The seven woodpeckers of southern Illinois

Woodpeckers are widely known and generally liked. Kids from my generation all knew Woody Woodpecker. Most sport a handsome coat of black, white and red feathers; males usually also have a red crest or cap. They are charismatic and industrious. This last characteristic is an easy way to spot them — pecking at a tree in search of a tasty grub. In southern Illinois you’ll find seven species of woodpeckers year-round, including the crow-sized Pileated Woodpecker, the flashy Red-headed Woodpecker, the common Red-bellied Woodpecker and the diminutive Downy Woodpecker.

The impressive Pileated Woodpecker (16.5” length and 29” wingspan), with its peaked read cap, black and white body, and 2” bill, is quite unmistakable. Found in larger woodlands and forests, they excavate oblong nests in big limbs. Since they don’t often use the same cavity the following year, they provide a nesting cavity for Wood Ducks and other birds. They can make a loud “shriek” heard hundreds of yards away; other calls are similar to Northern Flickers. They also drum loudly on trunks and limbs at some 17 beats per second, both to defend territory and attract mates. Their large bills come in handy when chiseling away deadwood in search of carpenter ants, which account for half their diet. They also eat other insects, nuts and fruits. We are fortunate in southern Illinois to have these woodpeckers as common residents; look for them at Evergreen Park/Carbondale Reservoir, Campus Woods, Giant City State Park, La Rue Swamp and just about everywhere in the Shawnee National Forest.

Pileated Woodpecker Henry Detwiler photo

Almost all woodpeckers are built to make a living in trees. First, they have zygodactyl toes. Zygodactyl? It means having two toes facing forward and two toes facing backward. Along with their stiff tails, this allows woodpeckers to expertly climb up and down, and lean backwards along tree trunks. A long, barbed tongue probes for insects under the bark. They have self-sharpening, chisel-like bills used to search out food and excavate new nest cavities. Researchers have found that they slam these bills against a tree at a speed of 20 feet per second, with a corresponding deceleration of 1,000 times the force of gravity. Considering humans usually suffer concussive trauma at 60g, how do woodpecker brains withstand this massive g-force? A specially structured beak absorbs impact, a unique hyoid bone attaches to the base of the bill and wraps around the skull, performing like a seatbelt to absorb additional shock, and finally, portions of the skull are composed of dense, spongy bone which absorbs impact like a bike helmet.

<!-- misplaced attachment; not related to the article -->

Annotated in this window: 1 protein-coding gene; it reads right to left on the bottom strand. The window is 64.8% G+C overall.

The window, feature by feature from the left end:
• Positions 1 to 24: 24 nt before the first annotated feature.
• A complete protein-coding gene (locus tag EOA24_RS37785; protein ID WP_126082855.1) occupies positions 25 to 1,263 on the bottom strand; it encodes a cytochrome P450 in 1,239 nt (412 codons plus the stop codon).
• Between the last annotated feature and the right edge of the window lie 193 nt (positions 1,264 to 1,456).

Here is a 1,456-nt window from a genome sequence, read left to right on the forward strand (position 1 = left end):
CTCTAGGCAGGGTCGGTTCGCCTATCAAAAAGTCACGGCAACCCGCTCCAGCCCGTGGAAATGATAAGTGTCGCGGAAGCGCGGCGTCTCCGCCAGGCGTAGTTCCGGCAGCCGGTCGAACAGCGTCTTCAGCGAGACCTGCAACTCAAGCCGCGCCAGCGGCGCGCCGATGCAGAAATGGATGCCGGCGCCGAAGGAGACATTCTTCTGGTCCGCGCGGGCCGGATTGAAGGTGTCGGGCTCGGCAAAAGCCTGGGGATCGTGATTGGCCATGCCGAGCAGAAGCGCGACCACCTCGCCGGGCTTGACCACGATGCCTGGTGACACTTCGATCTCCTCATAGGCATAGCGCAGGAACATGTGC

If you'd like to attract woodpeckers to your yard, hang up a suet feeder. If you’d like to see them in the wild, visit just about any area with trees, like Evergreen Park or Giant City State Park. If you have a woodpecker loudly drumming on a drainpipe or the side of your house, it’s likely doing so the attract a mate — they should cease once they start breeding.

Current regional sightings

April and May are the two best months to view migratory birds. Warblers are a big attraction, as these small but beautifully feathered birds come back north from wintering grounds in Mexico, and Central and South America. Most of these warblers feed in trees, so search for them in parks and forests. Louisiana Waterthrush and Pine Warblers are already being seen regularly. Lesser and Greater Yellowlegs, and Pectoral Sandpipers have started moving north via Rend Lake — look for many more shorebirds during the month of April.

Red-bellied Woodpecker Henry Detwiler photo

If you’re looking for ideas about where to go birding in southern Illinois, please consider my book, "Finding Birds in Southern Illinois." It’s available at